How Conversational AI Can Bridge The Gap Between Data Analytics and Decision Makers

by Farouk Ibrahim

Posted on October 29, 2019 at 8:50 AM (WAT) updated on December 9, 2019 at 6:35 PM (WAT).

Data is one of the most powerful resources that can impact the growth of an organisation as well as the effectiveness of the decision making process. The 21st century is referred to as the era of data due to the extent to which individuals and organisations have become data-concious. Proper investigation of an organisation's data can unveil a lot of important information that can drive decision-making. This is why many organisations are now starting to integrate data analytics into their workflow, to make more informed decisions and to enhance business growth.

Data analytics is the process by which professionals (called analysts) apply a set of tools and formal approaches to derive valuable insights from data. The purpose of this in a typical business setting would be to generate some sort of report which explains the current state of the business as revealed by the analytics processes and to state some observations that are worth mentioning. In this fast-paced era, business requirements are constantly changing, decision makers have new questions to ask about their data and expect a quick response in order to determine the optimum approach to an emerging business need as early as possible. This might not come as a surprise, as we have learned that data analysis is a question-driven task. This implies that we expect analysis to kick off with some basic questions which the analyst is expected to (hopefully) find answers to. It also implies that these questions need to be anticipated for their answers to be included in the results which can't always be possible. Managers need to wait for further investigation to get answers. Even for a team of skilled analysts, this process can still take a while before a suitable solution can be proposed.

At the core of data science/analytics/analysis are usually questions which trigger specific analytical tasks. For example - 'How is advertisement in Abuja contributing to overall sales?', 'What should be the expected sales margin if we were to extend campaigns to every city within 10kms radius of Ibadan?'. The job of a data analyst (or scientist) isn't just to provide tables and charts, but also to provide answers specific to certain questions. In other words, the data analyst replies to those questions through his/her results in a format that can easily be comprehended by executives with the least technical background. I could remember while working as a data scientist (intern) at Crop2Cash, my boss was most interested in simple answers to questions that required some sophisticated technical approach before a definite answer could be provided. This iterative process of questioning and answering more or less makes data science (or analysis) a sort of dialogue between executives and analysts especially with respect to a business environment.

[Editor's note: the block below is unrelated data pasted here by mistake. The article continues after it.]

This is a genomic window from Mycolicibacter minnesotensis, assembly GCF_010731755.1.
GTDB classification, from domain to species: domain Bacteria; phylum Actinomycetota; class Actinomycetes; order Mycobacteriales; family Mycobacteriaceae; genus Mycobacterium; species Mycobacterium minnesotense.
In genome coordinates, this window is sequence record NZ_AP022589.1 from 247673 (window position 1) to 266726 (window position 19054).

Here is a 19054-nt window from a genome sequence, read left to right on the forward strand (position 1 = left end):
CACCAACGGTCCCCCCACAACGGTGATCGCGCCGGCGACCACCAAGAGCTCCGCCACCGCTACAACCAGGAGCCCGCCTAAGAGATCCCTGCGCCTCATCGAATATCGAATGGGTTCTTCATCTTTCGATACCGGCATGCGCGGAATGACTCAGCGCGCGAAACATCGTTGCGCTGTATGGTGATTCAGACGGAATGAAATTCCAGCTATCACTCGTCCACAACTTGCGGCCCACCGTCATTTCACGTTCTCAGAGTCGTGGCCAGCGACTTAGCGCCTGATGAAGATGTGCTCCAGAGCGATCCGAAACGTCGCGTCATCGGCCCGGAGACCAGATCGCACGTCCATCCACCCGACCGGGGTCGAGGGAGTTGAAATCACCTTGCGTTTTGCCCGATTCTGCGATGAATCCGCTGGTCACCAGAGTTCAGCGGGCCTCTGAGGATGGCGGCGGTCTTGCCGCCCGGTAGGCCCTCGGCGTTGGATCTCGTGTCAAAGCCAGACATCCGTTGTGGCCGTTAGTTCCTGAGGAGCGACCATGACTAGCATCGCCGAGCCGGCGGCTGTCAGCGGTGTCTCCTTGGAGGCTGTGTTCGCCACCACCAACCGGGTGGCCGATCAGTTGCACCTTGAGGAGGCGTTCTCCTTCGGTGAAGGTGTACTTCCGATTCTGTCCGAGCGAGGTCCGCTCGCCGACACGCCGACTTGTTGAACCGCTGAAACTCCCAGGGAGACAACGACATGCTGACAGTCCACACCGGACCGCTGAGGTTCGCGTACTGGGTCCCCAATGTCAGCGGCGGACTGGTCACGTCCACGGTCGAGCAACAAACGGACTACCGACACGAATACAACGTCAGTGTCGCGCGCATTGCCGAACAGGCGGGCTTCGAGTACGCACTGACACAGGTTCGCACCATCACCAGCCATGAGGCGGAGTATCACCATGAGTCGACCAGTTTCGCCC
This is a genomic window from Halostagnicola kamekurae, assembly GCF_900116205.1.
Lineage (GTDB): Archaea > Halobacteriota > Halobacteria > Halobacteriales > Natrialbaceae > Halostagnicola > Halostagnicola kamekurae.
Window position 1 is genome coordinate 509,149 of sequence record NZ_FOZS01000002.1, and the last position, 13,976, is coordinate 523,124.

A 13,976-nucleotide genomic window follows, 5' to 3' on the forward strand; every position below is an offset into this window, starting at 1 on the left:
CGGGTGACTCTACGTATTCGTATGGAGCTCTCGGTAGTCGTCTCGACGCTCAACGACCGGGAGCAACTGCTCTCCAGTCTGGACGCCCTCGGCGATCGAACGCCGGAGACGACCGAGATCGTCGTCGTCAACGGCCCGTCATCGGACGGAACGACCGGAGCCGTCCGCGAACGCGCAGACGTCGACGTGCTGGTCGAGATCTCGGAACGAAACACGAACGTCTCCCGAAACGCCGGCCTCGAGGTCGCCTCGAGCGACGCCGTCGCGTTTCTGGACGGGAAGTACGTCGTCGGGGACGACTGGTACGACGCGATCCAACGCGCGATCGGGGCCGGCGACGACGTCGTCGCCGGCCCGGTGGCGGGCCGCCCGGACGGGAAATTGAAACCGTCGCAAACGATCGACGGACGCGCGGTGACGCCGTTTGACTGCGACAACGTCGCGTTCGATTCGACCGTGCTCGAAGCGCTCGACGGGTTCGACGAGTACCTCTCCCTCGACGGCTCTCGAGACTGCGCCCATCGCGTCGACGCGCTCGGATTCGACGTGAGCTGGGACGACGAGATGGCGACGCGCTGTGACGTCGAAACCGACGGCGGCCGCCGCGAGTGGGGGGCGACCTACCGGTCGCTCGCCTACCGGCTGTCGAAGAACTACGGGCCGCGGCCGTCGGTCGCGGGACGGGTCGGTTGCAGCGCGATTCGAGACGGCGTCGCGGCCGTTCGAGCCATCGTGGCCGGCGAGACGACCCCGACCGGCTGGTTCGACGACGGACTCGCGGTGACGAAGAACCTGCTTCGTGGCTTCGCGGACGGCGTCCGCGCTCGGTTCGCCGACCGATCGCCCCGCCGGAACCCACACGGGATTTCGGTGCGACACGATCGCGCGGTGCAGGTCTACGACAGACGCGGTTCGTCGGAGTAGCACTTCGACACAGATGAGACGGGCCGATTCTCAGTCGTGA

Technology is replacing traditional methods to speed up the rate of obtaining results. If decision-making is crucial to any organisational structure (which it is), then it needs be speeded up. We have seen that making data-driven decisions is dependent on how fast data analysts can provide answers (recommendations, predictions, status report, etc.), this also implies that we need to speed up this result-generation process to enhance the speed at which crucial decisions are made. Since the interaction between these two parties is similar to a conversation (if you agreed with me on the previous paragraph), then automating conversation might be the best approach to this challenge.

Conversational AI is a mean by which a dialogue between two parties can be automated. It applies different concepts in natural language processing (a branch of AI) to enable automated agents (software) to mimic the response of a human agent. This is done primarily to save time and efforts much of which would have been spent on repetitive tasks, humans can then focus on tasks that require specialised expertise.
The applications of conversational agents can be seen virtually in every industry today in form of bots; Marketing, Travels, Finance, Education etc. Integrating conversational agents with data analytics might imply that there will be no more complex diagrams and tables and scrolling needed as what we need is just English. Results will be provided in simple human language plus the experience is completely interactive, anybody can relate with it (even that grumpy manager will be impressed).

Imagine a situation where you as an executive in an organisation can just enter some question into a text field like - What should we expect from sales this year? and you get an answer like - Well, the sales forecast for this year predicts a 23% increase for Nexrios and 12% increase in Tellvines. However, Ziamine wouldn't be doing so well.

Automating analysis is one step, but providing the results of this analysis interactively in a way that looks very natural and comprehensive to anybody is a huge step to bringing the benefits of data analytics to every business no matter how small.

Note: Tellvines, Nexrios and Ziamine were totally made up.

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